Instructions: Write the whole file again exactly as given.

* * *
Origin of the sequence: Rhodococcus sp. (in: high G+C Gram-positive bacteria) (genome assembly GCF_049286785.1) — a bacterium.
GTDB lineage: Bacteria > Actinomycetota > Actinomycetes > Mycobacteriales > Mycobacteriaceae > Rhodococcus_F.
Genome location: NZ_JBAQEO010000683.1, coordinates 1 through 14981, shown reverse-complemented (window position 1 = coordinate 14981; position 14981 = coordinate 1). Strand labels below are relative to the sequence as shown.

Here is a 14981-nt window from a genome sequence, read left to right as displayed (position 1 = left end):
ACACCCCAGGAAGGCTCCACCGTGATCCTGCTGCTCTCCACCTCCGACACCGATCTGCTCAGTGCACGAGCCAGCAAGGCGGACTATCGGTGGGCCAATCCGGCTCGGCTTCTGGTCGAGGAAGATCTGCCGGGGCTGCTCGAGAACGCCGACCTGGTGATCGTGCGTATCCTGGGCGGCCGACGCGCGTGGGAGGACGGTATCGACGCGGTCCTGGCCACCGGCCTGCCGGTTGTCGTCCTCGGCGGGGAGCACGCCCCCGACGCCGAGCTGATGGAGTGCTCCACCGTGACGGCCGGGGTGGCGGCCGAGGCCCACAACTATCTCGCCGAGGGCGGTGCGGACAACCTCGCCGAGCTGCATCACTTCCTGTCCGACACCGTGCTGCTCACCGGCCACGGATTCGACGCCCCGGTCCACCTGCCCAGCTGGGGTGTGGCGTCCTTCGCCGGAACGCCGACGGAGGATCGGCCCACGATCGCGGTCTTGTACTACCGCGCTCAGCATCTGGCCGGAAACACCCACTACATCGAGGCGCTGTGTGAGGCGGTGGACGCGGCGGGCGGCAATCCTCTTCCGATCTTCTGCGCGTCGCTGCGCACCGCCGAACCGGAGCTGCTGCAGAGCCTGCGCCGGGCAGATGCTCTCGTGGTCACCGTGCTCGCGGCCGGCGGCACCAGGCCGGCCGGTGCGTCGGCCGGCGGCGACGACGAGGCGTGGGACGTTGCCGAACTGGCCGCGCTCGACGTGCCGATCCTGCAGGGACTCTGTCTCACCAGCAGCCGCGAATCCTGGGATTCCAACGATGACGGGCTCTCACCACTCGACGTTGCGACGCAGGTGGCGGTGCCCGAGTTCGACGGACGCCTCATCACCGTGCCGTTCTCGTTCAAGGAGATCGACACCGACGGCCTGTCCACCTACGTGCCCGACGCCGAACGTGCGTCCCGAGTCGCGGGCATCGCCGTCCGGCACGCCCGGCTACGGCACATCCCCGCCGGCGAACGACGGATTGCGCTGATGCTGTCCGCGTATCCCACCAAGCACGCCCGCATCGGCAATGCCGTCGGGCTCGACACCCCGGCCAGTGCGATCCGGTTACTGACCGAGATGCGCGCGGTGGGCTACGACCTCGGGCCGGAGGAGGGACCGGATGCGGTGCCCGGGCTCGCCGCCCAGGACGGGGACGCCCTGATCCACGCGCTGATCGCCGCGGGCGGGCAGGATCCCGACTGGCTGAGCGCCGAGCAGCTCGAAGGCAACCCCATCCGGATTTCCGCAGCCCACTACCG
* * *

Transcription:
Origin of the sequence: Rhodococcus sp. (in: high G+C Gram-positive bacteria) (genome assembly GCF_049286785.1) — a bacterium.
GTDB lineage: Bacteria > Actinomycetota > Actinomycetes > Mycobacteriales > Mycobacteriaceae > Rhodococcus_F.
Genome location: NZ_JBAQEO010000683.1, coordinates 1 through 14981, shown reverse-complemented (window position 1 = coordinate 14981; position 14981 = coordinate 1). Strand labels below are relative to the sequence as shown.

Here is a 14981-nt window from a genome sequence, read left to right as displayed (position 1 = left end):
ACACCCCAGGAAGGCTCCACCGTGATCCTGCTGCTCTCCACCTCCGACACCGATCTGCTCAGTGCACGAGCCAGCAAGGCGGACTATCGGTGGGCCAATCCGGCTCGGCTTCTGGTCGAGGAAGATCTGCCGGGGCTGCTCGAGAACGCCGACCTGGTGATCGTGCGTATCCTGGGCGGCCGACGCGCGTGGGAGGACGGTATCGACGCGGTCCTGGCCACCGGCCTGCCGGTTGTCGTCCTCGGCGGGGAGCACGCCCCCGACGCCGAGCTGATGGAGTGCTCCACCGTGACGGCCGGGGTGGCGGCCGAGGCCCACAACTATCTCGCCGAGGGCGGTGCGGACAACCTCGCCGAGCTGCATCACTTCCTGTCCGACACCGTGCTGCTCACCGGCCACGGATTCGACGCCCCGGTCCACCTGCCCAGCTGGGGTGTGGCGTCCTTCGCCGGAACGCCGACGGAGGATCGGCCCACGATCGCGGTCTTGTACTACCGCGCTCAGCATCTGGCCGGAAACACCCACTACATCGAGGCGCTGTGTGAGGCGGTGGACGCGGCGGGCGGCAATCCTCTTCCGATCTTCTGCGCGTCGCTGCGCACCGCCGAACCGGAGCTGCTGCAGAGCCTGCGCCGGGCAGATGCTCTCGTGGTCACCGTGCTCGCGGCCGGCGGCACCAGGCCGGCCGGTGCGTCGGCCGGCGGCGACGACGAGGCGTGGGACGTTGCCGAACTGGCCGCGCTCGACGTGCCGATCCTGCAGGGACTCTGTCTCACCAGCAGCCGCGAATCCTGGGATTCCAACGATGACGGGCTCTCACCACTCGACGTTGCGACGCAGGTGGCGGTGCCCGAGTTCGACGGACGCCTCATCACCGTGCCGTTCTCGTTCAAGGAGATCGACACCGACGGCCTGTCCACCTACGTGCCCGACGCCGAACGTGCGTCCCGAGTCGCGGGCATCGCCGTCCGGCACGCCCGGCTACGGCACATCCCCGCCGGCGAACGACGGATTGCGCTGATGCTGTCCGCGTATCCCACCAAGCACGCCCGCATCGGCAATGCCGTCGGGCTCGACACCCCGGCCAGTGCGATCCGGTTACTGACCGAGATGCGCGCGGTGGGCTACGACCTCGGGCCGGAGGAGGGACCGGATGCGGTGCCCGGGCTCGCCGCCCAGGACGGGGACGCCCTGATCCACGCGCTGATCGCCGCGGGCGGGCAGGATCCCGACTGGCTGAGCGCCGAGCAGCTCGAAGGCAACCCCATCCGGATTTCCGCAGCCCACTACCG